A UK official said Wednesday afternoon that: "The additional battle group was always a temporary deployment. At the NATO Summit in Madrid, we committed to assigning the balance of a brigade in the UK at high readiness to the Baltic region. We are also reinforcing the current eFP Headquarters, which will be led by a UK brigadier from 2023. Defense Secretary Ben Wallace announced in June that the lethality of our battlegroup would be enhanced with advanced capabilities including helicopters and artillery systems, as part of an increased UK contribution to NATO."

"That is exactly what we are doing. There is no change," the official added.

"Our commitment to NATO in response to Russia's illegal invasion of Ukraine is total. As well as temporarily doubling our deployment to Estonia this spring and extending that by a further six months in June, we committed a comprehensive package at the NATO Summit which also includes expanding our headquarters in Estonia and planning brigade-level exercises there next year," the statement concluded.

A planned NATO divisional HQ in Estonia is due to become a reality next year; this would not mean that an entire NATO division would be based in-country at all times, but instead, agile units would deploy where needed and inter-operate with those elements already in Estonia. Estonia's own defense forces are formed around two heavy infantry brigades.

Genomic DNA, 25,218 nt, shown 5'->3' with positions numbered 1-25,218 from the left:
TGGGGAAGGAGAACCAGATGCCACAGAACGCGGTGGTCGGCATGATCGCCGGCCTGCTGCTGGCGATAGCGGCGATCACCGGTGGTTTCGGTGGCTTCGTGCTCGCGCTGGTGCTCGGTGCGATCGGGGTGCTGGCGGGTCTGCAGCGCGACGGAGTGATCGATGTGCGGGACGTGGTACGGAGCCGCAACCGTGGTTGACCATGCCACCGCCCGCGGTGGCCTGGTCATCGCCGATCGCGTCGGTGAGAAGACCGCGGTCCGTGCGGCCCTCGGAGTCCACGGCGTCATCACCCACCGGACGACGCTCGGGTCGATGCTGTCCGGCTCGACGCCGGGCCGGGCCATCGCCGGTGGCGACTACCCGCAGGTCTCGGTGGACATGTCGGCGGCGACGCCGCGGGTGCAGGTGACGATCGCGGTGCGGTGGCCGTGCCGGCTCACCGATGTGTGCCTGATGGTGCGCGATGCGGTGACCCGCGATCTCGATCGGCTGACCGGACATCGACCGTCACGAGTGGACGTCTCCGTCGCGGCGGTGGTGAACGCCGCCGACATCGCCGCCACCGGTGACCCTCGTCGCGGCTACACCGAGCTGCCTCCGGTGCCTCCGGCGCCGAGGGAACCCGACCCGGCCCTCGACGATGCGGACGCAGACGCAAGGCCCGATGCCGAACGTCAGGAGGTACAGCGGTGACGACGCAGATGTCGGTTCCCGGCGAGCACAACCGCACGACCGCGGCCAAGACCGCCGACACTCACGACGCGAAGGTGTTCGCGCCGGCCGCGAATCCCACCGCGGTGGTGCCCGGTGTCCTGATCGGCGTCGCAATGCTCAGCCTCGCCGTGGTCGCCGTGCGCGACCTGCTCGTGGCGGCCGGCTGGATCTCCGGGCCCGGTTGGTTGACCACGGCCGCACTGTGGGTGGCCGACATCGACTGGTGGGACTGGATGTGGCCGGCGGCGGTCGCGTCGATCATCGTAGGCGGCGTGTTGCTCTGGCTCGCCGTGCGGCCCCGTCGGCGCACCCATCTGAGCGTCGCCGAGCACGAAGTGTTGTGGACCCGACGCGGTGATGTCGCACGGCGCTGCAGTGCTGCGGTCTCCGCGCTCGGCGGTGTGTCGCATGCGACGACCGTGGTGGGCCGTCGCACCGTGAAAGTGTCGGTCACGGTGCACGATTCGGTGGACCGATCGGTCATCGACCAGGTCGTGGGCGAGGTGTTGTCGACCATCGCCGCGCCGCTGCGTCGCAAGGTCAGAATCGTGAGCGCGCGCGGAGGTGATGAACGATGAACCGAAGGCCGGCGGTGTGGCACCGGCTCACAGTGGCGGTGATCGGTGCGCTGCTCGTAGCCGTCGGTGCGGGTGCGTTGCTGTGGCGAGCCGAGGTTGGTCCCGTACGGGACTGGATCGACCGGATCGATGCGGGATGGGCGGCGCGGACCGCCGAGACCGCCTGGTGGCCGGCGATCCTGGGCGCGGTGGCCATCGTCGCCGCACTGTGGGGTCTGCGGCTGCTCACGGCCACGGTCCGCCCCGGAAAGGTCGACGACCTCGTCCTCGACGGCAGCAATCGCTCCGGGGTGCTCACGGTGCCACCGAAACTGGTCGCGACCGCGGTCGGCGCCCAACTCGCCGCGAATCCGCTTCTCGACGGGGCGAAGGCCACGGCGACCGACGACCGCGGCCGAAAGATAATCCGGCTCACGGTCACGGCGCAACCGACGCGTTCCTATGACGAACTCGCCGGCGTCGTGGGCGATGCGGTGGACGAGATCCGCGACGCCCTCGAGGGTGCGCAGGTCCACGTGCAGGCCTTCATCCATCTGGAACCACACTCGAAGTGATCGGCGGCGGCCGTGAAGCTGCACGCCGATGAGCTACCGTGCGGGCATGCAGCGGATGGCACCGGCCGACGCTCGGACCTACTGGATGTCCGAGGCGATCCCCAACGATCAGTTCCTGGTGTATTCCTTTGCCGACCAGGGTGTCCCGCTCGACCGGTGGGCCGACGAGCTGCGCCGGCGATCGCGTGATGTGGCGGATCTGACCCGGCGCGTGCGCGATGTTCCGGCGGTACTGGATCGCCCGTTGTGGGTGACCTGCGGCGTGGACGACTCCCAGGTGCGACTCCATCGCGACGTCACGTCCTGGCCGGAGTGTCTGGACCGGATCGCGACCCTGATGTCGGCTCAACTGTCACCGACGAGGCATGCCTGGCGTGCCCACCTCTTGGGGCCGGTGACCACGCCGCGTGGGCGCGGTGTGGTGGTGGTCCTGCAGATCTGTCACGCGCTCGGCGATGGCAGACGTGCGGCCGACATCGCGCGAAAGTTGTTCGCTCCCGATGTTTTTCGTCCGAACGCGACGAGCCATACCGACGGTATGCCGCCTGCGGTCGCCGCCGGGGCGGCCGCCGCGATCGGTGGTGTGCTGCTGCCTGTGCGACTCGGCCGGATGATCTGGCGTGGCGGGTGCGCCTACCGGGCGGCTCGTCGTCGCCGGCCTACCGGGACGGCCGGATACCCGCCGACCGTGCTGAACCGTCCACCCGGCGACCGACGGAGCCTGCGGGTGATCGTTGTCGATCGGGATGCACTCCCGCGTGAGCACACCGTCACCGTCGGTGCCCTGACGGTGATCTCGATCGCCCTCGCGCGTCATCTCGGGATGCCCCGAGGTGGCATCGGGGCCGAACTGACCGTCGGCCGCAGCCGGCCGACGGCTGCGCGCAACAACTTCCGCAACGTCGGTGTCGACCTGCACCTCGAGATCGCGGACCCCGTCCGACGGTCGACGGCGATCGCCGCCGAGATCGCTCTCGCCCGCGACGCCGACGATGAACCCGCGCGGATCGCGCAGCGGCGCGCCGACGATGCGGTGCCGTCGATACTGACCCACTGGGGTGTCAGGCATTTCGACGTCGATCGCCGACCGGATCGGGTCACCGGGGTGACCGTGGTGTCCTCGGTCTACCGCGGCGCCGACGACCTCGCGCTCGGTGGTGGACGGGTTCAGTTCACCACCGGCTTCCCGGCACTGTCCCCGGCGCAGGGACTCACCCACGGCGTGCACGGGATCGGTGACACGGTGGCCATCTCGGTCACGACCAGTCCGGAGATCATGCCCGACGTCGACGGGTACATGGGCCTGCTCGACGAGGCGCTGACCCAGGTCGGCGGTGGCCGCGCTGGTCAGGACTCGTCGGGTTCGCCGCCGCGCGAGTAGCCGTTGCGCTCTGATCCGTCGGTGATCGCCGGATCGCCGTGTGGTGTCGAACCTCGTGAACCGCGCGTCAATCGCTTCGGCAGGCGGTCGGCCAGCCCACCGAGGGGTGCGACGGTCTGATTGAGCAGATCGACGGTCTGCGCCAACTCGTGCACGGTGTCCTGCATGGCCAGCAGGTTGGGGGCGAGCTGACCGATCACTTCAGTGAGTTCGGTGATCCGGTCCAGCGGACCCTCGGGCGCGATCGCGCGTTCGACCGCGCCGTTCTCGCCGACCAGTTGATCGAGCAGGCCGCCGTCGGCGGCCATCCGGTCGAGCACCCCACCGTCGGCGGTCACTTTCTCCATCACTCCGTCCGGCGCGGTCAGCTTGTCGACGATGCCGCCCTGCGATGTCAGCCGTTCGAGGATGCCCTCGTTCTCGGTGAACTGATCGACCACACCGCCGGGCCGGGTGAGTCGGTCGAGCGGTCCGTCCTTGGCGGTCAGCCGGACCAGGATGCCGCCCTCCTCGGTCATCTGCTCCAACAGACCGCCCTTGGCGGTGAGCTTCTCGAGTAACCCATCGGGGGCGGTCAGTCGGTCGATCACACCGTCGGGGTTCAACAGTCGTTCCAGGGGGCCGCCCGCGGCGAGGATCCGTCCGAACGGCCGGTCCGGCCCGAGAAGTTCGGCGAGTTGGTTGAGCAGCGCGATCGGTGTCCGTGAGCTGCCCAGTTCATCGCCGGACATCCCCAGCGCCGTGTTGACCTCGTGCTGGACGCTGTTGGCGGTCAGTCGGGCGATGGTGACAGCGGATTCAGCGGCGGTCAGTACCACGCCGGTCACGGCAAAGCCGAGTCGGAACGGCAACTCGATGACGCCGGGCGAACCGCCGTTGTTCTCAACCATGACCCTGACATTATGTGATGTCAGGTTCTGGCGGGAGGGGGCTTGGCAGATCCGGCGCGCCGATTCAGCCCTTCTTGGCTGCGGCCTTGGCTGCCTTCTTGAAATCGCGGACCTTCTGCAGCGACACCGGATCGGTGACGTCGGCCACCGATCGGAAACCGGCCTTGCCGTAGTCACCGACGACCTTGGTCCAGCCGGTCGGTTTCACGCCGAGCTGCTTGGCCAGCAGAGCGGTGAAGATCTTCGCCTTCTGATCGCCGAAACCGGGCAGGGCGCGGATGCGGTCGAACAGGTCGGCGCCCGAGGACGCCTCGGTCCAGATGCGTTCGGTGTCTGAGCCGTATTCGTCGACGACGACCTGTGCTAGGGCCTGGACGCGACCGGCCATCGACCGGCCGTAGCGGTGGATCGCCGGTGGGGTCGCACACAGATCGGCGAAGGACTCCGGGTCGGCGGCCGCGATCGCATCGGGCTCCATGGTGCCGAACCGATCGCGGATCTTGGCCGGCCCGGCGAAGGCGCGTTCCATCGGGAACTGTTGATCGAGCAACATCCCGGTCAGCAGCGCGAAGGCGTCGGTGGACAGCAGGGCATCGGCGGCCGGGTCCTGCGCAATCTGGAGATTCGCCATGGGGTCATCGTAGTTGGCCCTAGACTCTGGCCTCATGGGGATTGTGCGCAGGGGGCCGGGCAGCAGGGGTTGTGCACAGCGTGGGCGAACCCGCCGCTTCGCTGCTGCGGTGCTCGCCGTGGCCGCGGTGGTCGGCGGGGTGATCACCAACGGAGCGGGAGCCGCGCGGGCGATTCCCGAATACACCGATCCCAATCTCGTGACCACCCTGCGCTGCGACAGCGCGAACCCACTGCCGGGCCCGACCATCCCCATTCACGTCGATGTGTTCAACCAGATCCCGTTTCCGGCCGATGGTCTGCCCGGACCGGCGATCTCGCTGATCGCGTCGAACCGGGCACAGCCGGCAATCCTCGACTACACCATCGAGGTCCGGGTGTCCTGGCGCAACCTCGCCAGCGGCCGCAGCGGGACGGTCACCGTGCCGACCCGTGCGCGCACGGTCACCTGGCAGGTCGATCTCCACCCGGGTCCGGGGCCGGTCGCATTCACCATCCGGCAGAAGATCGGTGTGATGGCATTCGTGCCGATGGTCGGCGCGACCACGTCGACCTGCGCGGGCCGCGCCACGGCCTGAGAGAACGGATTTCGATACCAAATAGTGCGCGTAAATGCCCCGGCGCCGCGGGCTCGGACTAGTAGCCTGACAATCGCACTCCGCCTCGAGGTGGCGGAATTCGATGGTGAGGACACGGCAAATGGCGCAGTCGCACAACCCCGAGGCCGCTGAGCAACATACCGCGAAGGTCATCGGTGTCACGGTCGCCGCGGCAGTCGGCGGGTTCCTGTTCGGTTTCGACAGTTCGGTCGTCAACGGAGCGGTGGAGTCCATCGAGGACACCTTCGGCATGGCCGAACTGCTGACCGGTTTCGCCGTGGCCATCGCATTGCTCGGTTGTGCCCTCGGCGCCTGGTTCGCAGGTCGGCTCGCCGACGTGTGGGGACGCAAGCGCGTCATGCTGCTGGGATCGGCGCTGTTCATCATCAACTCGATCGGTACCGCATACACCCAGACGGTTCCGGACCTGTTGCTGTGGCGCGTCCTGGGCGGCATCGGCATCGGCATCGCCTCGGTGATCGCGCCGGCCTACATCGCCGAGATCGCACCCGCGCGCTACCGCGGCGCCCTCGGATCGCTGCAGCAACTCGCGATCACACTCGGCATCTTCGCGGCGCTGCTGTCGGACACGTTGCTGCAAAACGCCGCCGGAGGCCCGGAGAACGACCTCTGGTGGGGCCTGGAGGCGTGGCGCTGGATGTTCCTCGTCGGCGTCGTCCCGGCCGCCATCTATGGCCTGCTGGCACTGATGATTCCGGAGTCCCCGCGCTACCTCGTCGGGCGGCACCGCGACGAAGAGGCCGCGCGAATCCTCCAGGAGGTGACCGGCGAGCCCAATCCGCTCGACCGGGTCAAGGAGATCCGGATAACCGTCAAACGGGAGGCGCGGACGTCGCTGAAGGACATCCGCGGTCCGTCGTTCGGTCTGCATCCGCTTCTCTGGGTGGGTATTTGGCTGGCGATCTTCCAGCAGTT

The NATO Baltic Air Policing Mission based at Ämari is a separate entity.

West must prepare for possible terror tactics from Russia

Behind every step the Russian Federation takes lies strategic considerations, leading Estonian politicians said on Wednesday's edition of politics panel show 'Esimene stuudio' during a week which has seen a major gas leak from the undersea Nord Stream pipeline.

The politicians also discussed a recent media report that British soldiers currently based in Estonia will be leaving at year-end, leaving roughly half the current complement, in personnel terms.

Minister of Defense Hanno Pevkur (Reform), said the departure from Estonia of a British Army unit reported by UK daily The Times Wednesday was neither unexpected nor final.